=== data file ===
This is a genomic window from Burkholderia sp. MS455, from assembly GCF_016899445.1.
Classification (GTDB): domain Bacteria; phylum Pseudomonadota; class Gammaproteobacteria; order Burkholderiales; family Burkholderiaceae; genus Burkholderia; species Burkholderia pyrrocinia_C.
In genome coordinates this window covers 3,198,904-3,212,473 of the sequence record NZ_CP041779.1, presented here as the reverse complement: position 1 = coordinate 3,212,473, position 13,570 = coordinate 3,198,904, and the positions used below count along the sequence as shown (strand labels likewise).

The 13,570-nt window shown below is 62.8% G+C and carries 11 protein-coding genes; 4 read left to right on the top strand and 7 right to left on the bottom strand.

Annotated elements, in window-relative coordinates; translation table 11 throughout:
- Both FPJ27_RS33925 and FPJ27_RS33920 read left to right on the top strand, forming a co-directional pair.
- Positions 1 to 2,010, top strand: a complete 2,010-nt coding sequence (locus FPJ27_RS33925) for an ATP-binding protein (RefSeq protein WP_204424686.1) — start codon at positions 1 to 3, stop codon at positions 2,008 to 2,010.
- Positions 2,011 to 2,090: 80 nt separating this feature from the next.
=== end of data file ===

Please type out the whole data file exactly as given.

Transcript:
This is a genomic window from Burkholderia sp. MS455, from assembly GCF_016899445.1.
Classification (GTDB): domain Bacteria; phylum Pseudomonadota; class Gammaproteobacteria; order Burkholderiales; family Burkholderiaceae; genus Burkholderia; species Burkholderia pyrrocinia_C.
In genome coordinates this window covers 3,198,904-3,212,473 of the sequence record NZ_CP041779.1, presented here as the reverse complement: position 1 = coordinate 3,212,473, position 13,570 = coordinate 3,198,904, and the positions used below count along the sequence as shown (strand labels likewise).

The 13,570-nt window shown below is 62.8% G+C and carries 11 protein-coding genes; 4 read left to right on the top strand and 7 right to left on the bottom strand.

Annotated elements, in window-relative coordinates; translation table 11 throughout:
- Both FPJ27_RS33925 and FPJ27_RS33920 read left to right on the top strand, forming a co-directional pair.
- Positions 1 to 2,010, top strand: a complete 2,010-nt coding sequence (locus FPJ27_RS33925) for an ATP-binding protein (RefSeq protein WP_204424686.1) — start codon at positions 1 to 3, stop codon at positions 2,008 to 2,010.
- Positions 2,011 to 2,090: 80 nt separating this feature from the next.